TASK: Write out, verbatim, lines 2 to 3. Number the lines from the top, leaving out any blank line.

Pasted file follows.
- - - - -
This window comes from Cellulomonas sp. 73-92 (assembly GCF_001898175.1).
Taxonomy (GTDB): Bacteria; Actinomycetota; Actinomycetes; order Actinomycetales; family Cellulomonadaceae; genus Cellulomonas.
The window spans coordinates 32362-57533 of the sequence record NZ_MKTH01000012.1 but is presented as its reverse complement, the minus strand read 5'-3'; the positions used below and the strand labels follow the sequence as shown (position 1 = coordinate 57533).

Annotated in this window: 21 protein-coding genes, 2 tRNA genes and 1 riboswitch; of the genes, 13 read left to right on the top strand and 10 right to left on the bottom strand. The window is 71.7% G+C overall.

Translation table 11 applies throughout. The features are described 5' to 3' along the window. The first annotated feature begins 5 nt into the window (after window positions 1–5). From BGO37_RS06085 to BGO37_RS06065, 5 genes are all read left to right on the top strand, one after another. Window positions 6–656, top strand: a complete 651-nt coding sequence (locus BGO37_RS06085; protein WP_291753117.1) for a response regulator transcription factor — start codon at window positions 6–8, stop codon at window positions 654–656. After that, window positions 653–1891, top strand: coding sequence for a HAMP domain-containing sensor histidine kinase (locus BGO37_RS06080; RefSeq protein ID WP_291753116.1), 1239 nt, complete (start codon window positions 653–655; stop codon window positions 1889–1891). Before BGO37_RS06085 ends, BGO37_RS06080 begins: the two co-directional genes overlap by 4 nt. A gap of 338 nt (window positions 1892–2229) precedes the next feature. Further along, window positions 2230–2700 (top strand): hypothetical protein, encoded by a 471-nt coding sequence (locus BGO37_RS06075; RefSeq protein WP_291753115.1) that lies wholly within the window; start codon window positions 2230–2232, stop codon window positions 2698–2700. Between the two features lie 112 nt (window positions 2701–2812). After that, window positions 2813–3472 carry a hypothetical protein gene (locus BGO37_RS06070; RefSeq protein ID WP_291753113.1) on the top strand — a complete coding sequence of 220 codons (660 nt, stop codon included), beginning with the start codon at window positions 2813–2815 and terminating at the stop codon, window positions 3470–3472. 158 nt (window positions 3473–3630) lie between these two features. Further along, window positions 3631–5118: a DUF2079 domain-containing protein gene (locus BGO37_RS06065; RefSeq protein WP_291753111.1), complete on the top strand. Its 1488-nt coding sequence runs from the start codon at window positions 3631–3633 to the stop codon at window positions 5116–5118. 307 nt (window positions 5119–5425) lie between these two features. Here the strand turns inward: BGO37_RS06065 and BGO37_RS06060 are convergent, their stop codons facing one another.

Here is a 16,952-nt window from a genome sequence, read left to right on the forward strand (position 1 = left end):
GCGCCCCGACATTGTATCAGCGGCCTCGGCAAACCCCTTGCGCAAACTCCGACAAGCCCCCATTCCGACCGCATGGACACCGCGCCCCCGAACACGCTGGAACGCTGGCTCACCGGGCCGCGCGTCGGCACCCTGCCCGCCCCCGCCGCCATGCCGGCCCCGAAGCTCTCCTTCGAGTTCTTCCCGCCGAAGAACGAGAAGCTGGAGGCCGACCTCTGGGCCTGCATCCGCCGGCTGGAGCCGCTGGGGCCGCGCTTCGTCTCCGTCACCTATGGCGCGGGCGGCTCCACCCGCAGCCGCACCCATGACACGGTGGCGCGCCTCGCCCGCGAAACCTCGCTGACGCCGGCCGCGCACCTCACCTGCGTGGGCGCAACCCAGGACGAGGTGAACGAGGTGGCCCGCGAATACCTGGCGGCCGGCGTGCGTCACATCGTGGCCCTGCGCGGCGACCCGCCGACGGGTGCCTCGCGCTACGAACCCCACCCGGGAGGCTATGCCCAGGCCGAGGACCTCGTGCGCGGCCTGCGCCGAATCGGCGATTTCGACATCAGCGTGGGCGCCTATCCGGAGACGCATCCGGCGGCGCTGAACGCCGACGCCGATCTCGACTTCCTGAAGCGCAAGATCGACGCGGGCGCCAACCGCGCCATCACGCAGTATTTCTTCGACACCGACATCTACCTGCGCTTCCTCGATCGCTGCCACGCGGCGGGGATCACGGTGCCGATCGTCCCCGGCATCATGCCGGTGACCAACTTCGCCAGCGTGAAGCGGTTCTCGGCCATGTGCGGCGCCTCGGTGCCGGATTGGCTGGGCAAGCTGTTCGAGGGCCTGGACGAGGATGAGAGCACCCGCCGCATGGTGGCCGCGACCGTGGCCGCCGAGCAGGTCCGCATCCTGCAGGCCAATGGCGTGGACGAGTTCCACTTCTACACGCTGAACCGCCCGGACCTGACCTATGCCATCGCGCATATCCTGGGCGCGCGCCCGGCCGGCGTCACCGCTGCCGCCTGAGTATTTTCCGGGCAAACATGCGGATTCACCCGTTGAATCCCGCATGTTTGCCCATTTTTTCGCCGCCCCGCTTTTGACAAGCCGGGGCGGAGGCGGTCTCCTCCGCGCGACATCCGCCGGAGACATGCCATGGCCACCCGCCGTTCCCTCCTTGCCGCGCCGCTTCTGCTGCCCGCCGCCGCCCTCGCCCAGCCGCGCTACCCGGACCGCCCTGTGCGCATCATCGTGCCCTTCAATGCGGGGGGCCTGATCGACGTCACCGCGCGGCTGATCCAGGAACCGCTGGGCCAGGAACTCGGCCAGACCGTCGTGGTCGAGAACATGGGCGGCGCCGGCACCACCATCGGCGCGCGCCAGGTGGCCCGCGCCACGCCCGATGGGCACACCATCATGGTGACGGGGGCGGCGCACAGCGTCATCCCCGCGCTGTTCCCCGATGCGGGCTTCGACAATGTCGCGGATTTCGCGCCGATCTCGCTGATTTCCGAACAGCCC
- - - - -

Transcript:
Taxonomy (GTDB): Bacteria; Actinomycetota; Actinomycetes; order Actinomycetales; family Cellulomonadaceae; genus Cellulomonas.
The window spans coordinates 32362-57533 of the sequence record NZ_MKTH01000012.1 but is presented as its reverse complement, the minus strand read 5'-3'; the positions used below and the strand labels follow the sequence as shown (position 1 = coordinate 57533).